The Serpentine Pavilion 2019 designed by Japanese architect Junya Ishigami is taking shape in London. A series of photographs taken by Laurian Ghinitoiu reveals the project’s floating roof, a sheet of slate rising from the ground, supported by pillars that make it a refuge.
Junya Ishigami explained that his design embodies his philosophy of ‘free space’ with which he seeks harmony between artificial and natural structures.
The Serpentine Pavilion programme was founded in 2000 by Julia Peyton Jones and Han Ulrich Obrist to give foreign architects an opportunity in the UK to share their talent with a new and influential audience. The commission is recognised for its intense calendar: once chosen, architects have only six months to design and build their pavilion.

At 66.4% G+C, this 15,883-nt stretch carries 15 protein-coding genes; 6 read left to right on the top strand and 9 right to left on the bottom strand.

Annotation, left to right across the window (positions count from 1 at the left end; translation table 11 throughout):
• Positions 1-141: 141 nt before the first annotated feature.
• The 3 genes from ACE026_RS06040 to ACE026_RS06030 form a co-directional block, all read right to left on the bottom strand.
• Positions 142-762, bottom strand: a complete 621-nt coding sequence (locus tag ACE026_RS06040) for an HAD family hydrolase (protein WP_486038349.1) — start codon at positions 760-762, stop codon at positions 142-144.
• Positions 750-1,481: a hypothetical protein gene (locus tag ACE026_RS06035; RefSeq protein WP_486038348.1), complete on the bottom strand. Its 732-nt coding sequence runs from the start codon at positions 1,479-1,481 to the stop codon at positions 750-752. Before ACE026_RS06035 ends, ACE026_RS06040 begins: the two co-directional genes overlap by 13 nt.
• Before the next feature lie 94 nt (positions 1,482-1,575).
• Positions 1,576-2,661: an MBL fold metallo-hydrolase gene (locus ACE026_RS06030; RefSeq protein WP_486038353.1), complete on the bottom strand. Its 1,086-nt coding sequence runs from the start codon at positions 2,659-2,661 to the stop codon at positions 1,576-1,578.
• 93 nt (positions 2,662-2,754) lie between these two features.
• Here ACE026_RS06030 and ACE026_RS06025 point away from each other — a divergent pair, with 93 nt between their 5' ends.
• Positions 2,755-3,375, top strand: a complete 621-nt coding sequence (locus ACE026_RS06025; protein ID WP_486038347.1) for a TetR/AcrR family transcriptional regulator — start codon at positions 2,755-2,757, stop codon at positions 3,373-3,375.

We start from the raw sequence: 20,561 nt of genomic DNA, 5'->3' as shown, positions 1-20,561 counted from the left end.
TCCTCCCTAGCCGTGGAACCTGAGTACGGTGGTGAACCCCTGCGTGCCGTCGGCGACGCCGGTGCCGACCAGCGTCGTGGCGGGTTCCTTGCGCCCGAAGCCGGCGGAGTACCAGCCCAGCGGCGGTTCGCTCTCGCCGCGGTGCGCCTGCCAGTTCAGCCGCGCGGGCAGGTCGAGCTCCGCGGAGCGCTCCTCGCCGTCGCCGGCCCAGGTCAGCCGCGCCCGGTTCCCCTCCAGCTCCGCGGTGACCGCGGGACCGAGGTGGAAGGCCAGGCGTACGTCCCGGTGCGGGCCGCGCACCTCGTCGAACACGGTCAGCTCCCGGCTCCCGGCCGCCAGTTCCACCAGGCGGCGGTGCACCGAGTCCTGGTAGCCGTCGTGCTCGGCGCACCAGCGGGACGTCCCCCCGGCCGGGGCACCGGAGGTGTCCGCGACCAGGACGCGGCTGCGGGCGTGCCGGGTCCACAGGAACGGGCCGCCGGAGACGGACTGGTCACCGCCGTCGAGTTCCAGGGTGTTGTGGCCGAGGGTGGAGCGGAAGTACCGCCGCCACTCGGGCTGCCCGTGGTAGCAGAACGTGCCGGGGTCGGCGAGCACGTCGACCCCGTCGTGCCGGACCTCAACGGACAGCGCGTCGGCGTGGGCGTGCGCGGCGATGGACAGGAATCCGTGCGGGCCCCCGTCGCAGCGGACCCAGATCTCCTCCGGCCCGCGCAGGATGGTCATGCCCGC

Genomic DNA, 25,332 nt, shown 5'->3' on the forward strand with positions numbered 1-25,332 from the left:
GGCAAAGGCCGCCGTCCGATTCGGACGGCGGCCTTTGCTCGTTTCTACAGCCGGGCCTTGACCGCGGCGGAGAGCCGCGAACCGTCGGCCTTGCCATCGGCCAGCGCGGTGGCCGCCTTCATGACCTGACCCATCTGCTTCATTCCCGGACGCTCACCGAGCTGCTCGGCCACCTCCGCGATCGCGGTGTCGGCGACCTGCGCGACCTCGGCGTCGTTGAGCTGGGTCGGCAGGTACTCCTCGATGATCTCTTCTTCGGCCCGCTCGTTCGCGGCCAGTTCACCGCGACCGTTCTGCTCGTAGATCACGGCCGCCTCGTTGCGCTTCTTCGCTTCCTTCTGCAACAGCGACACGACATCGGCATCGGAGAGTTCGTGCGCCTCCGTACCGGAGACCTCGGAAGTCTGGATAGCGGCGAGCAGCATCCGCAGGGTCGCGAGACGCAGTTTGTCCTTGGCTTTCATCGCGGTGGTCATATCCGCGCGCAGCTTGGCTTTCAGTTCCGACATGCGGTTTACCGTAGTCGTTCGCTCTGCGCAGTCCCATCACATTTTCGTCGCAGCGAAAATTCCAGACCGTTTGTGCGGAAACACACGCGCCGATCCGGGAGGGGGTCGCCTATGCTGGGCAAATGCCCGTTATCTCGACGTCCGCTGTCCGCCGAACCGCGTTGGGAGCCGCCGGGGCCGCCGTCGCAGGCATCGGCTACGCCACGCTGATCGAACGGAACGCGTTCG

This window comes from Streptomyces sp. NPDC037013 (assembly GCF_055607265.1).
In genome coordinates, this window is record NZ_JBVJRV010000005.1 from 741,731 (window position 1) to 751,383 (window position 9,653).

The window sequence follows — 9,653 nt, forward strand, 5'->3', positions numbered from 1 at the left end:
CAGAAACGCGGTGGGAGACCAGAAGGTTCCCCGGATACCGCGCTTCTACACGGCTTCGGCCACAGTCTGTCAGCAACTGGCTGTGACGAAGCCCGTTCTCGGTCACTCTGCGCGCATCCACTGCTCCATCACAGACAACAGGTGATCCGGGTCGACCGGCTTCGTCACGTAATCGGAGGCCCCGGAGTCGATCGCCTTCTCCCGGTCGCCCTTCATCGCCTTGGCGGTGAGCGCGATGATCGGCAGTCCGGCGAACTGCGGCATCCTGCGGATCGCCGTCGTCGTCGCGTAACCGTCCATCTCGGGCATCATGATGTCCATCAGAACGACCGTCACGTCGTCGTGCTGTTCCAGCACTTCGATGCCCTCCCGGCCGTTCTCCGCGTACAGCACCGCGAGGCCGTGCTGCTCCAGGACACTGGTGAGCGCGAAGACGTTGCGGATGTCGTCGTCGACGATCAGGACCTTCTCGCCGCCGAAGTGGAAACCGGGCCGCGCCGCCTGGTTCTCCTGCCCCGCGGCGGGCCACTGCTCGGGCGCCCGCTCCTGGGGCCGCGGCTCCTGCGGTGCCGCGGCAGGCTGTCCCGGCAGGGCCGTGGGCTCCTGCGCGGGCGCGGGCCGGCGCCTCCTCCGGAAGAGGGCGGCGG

The presentation of the pavilion leaves behind the controversy surrounding unpaid internships at Junya Ishigami + Associates, for which The Serpentine Gallery ordered the firm to pay all employees who worked on the design of the pavilion.
Criticism of working conditions in the Japanese office came after an email published by The Architects’ Journal, where a candidate to work in the office complained that the internship was unpaid, in six-day working days and with overtime. The Serpentine published a press release on March 27th clarifying that it would not allow interns or people in unpaid positions to be part of the design team of the Serpentine Pavilion 2019.
Ishigami is the 19th architect to design the Serpentine Pavilion, after Frida Escobedo (2018), Francis Kere (2017), Bjarke Ingels (2016) and SelgasCano (2015).
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